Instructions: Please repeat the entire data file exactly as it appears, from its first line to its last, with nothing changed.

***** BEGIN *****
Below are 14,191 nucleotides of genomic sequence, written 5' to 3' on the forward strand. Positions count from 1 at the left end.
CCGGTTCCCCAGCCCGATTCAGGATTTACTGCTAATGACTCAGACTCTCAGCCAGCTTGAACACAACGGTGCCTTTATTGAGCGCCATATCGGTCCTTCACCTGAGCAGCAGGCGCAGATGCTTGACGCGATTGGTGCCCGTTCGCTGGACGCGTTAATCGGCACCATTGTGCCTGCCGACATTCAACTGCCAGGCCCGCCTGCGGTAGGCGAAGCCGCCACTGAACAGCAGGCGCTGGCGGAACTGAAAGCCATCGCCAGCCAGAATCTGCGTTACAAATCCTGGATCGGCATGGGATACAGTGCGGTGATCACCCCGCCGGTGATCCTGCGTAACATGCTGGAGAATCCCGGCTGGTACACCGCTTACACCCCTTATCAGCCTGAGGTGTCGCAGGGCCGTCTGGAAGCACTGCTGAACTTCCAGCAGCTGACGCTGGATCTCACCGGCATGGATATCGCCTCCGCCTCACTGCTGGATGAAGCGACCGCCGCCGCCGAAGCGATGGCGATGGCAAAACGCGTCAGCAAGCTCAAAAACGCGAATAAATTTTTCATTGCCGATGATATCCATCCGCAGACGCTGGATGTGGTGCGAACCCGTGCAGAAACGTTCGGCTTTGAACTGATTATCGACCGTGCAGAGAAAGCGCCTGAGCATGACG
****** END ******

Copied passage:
Below are 14,191 nucleotides of genomic sequence, written 5' to 3' on the forward strand. Positions count from 1 at the left end.
CCGGTTCCCCAGCCCGATTCAGGATTTACTGCTAATGACTCAGACTCTCAGCCAGCTTGAACACAACGGTGCCTTTATTGAGCGCCATATCGGTCCTTCACCTGAGCAGCAGGCGCAGATGCTTGACGCGATTGGTGCCCGTTCGCTGGACGCGTTAATCGGCACCATTGTGCCTGCCGACATTCAACTGCCAGGCCCGCCTGCGGTAGGCGAAGCCGCCACTGAACAGCAGGCGCTGGCGGAACTGAAAGCCATCGCCAGCCAGAATCTGCGTTACAAATCCTGGATCGGCATGGGATACAGTGCGGTGATCACCCCGCCGGTGATCCTGCGTAACATGCTGGAGAATCCCGGCTGGTACACCGCTTACACCCCTTATCAGCCTGAGGTGTCGCAGGGCCGTCTGGAAGCACTGCTGAACTTCCAGCAGCTGACGCTGGATCTCACCGGCATGGATATCGCCTCCGCCTCACTGCTGGATGAAGCGACCGCCGCCGCCGAAGCGATGGCGATGGCAAAACGCGTCAGCAAGCTCAAAAACGCGAATAAATTTTTCATTGCCGATGATATCCATCCGCAGACGCTGGATGTGGTGCGAACCCGTGCAGAAACGTTCGGCTTTGAACTGATTATCGACCGTGCAGAGAAAGCGCCTGAGCATGACG